Frieda Clinton RCN, RGN, RANP, RNP, HDip Oncology Nursing, MSc Advanced Practice. Biography 2022. Frieda Clinton trained as a paediatric nurse in the early ‘80’s and as a general nurse in the late ’80. Having worked her way up through the ranks in CHI at Crumlin Hospital, Frieda became increasingly interested in the ANP role in 2000, and in 2007, she was accredited as the first paediatric Advanced Nurse Practitioner (ANP) in Ireland. In her role as an ANP in Paediatric Oncology, Frieda strives to deliver patient centered quality coordinated care in the hospital setting. Working with the multidisciplinary healthcare team, she provides care and support for children/adolescents and their families throughout their challenging cancer journey from diagnosis, treatment and management. Frieda is very interested in long term follow up care and survivorship for children with cancer and is currently involved in a national needs assessment project for childhood cancer survivors, their parents/guardians and carers.
Geraldine & Max Doyle
Hi my name is Geraldine married to John. We have 3 children Brógan, Max & Oscar. In 2010 our middle child Max was diagnosed with a brain tumour aged three and a half. Max went on to have a Tumour resection, VP Shunt placed, high dose chemotherapy and a stem cell transplant. He has just started in TY. Max enjoys meeting people who have had a similar life experience. He enjoys talking to his friends, listening to music, gaming and bright colours.
I love going for walks on the beach or in the woods, being creative, gardening and spending time with my amazing family.
Jenny is a PhD student with the Irish Cancer Society and Technological University of the Shannon (Midlands). Jenny graduated with a B.Sc. in Physical Activity and Health Science from AIT in 2021. She is currently undertaking a PhD that focuses on creating a physical activity and dietary behaviour programme for teenagers aged 12–16 years who have completed active cancer treatment. Jenny is very passionate about advocating for the inclusion of such programmes to help teenagers increase their quality of life and physical function post-treatment. If you would like to keep up to date on this research project, feel free to have a look at the following social media accounts:
My name is Jessica Heffernan, I am 23 years old and I am from Co. Wicklow. I was diagnosed with Acute Promyelocytic Leukemia when I was 14 and was treated in Crumlin hospital. Then also when I was 20 I was diagnosed with Acute Myeloid Leukaemia. I had chemotherapy and a bone marrow transplant in December 2019 and am doing great now. I am starting my 1st year in Social Care at SETU and I am very excited to start my Social Care journey.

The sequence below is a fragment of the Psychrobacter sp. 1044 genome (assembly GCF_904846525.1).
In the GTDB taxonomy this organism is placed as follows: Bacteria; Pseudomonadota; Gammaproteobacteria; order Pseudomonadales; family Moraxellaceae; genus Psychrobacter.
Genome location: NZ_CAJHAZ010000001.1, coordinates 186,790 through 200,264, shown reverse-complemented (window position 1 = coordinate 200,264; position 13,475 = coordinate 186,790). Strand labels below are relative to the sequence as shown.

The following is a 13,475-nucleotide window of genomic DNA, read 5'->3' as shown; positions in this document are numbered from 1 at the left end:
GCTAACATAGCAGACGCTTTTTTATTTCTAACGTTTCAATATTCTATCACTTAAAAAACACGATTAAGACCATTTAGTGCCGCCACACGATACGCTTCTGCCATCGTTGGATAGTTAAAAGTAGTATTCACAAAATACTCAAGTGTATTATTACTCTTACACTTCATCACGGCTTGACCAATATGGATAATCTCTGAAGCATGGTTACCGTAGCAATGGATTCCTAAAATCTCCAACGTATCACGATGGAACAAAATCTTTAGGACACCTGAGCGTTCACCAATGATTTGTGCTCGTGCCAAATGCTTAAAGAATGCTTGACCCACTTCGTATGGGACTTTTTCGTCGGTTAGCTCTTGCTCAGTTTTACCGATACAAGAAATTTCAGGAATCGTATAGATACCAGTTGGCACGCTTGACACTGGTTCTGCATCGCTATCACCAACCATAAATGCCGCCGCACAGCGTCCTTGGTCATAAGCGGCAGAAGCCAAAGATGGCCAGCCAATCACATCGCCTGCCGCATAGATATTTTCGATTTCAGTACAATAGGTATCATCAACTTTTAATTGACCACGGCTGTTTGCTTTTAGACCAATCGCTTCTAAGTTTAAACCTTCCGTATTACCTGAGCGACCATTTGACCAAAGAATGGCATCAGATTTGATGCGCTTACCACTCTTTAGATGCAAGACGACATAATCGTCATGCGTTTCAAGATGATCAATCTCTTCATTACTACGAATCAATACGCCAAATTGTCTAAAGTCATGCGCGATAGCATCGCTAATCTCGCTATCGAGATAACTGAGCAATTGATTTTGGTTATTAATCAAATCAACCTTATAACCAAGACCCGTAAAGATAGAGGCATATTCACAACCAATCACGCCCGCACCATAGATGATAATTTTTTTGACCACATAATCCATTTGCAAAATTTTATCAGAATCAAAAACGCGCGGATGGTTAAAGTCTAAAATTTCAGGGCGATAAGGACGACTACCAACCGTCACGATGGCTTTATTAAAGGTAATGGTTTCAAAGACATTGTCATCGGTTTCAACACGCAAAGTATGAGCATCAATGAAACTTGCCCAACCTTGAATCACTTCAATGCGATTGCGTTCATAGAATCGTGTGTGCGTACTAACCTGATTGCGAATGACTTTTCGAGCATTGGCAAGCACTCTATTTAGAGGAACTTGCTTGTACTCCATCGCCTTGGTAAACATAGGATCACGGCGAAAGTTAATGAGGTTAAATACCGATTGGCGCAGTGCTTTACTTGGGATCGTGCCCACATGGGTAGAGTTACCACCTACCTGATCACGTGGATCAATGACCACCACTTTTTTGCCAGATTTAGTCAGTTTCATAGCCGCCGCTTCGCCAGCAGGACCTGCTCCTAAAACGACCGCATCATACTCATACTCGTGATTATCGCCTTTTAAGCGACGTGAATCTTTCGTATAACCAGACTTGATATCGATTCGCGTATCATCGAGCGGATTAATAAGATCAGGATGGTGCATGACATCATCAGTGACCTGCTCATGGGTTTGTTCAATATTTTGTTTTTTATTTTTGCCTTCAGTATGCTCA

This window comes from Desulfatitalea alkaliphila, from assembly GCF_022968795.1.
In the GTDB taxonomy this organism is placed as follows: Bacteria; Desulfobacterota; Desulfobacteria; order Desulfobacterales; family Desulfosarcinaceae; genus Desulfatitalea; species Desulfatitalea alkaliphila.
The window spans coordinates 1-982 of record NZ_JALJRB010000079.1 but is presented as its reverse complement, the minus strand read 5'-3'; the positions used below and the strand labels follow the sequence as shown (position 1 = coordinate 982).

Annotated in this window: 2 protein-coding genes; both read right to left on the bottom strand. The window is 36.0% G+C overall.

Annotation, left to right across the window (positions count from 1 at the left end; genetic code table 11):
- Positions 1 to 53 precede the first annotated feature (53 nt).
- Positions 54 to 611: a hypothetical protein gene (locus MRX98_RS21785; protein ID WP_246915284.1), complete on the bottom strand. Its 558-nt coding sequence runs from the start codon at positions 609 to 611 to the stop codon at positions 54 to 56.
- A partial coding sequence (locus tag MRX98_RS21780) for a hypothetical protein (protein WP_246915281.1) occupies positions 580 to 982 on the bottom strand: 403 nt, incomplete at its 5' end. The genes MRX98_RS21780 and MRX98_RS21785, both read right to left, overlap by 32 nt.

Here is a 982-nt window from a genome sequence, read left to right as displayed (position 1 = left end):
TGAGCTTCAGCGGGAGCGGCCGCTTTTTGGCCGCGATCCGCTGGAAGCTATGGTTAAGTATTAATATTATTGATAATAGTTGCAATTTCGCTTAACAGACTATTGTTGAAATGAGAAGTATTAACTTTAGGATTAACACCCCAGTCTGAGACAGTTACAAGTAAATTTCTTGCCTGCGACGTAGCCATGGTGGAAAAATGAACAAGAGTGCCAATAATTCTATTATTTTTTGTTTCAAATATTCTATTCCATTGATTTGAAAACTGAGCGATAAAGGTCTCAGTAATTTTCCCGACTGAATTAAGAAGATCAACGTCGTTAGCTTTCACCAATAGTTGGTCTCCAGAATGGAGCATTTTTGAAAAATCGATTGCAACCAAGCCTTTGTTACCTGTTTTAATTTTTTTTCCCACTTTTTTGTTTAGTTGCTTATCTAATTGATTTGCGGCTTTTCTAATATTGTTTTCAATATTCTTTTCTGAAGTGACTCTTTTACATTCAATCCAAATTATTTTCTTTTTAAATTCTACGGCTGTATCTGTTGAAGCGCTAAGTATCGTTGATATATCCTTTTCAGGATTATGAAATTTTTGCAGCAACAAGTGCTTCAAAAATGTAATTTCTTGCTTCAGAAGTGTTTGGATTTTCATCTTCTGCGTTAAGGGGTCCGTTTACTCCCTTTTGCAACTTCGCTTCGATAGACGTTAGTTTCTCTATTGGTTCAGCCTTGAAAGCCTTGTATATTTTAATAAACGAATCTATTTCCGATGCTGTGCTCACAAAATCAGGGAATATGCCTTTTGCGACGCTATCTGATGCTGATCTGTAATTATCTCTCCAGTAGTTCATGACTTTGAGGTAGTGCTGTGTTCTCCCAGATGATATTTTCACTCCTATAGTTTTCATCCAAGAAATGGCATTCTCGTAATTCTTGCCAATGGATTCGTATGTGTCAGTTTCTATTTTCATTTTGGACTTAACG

I’m Karl Corcoran, 24, I live in Longwood, Co. Meath. In January 2021, after being misdiagnosed the year previous, I was diagnosed with High Grade B Cell Lymphoma. After surgery and 4 rounds of chemo I was officially in remission in June 2021. I have a degree in Sports Science from AIT and work in a gym as a coach, as well as coaching and doing performance analysis with Gaelic Football teams. I’m passionate about sport and exercise. Since being diagnosed, my interest and focus has developed around the benefits of exercise with people undergoing and recovering from cancer treatment.
Cancer Support Specialists offer emotional support to families primarily at time of great distress, following a cancer diagnosis, following relapse or when curative optional are no longer available. The role of the cancer care specialist is critical in helping parents process the enormity of what is happening to their child and family. Helping parents process the emotional impact of the diagnosis and providing therapeutic tools and strategies when needed to manage the intrusion of cancer in their lives.
I have a wealth of experience supporting families, having worked for over 10 years as a Social Worker on St Johns Ward and privately as a grief and loss psychotherapist. I work as part of a multidisciplinary team, providing informal social and emotional support to ensure to ensure children diagnosed with cancer and their parents feel supported during their time in hospital.
Laura is a financial consultant and lives in Roscommon with her husband John and children, Charlie 14, Isobel 10 and Alexia 9. Isobel was diagnosed with a Wilms Tumour in 2014, when she was only 21 months old and unfortunately relapsed in 2015, with metastasis on her lung. Thankfully Isobel is now doing well, but as Laura advocates, childhood cancer is a life-long diagnosis.
Laura joined Childhood Cancer Foundation (now Childhood Cancer Ireland) in 2014 and served on the Board of Directors from November 2015 until August 2022. She is passionate about highlighting the many challenges faced by families and survivors of childhood cancer. Laura’s particular focus is on identifying and solving the gaps in psychosocial supports and educational needs in the community and on highlighting the financial impact for families living with childhood cancer. Laura believes that increased public awareness of childhood cancer will ultimately lead to more funding and research, as well as early diagnosis, improved survival rates and fewer side effects from harsh chemotherapy drugs and treatment protocols.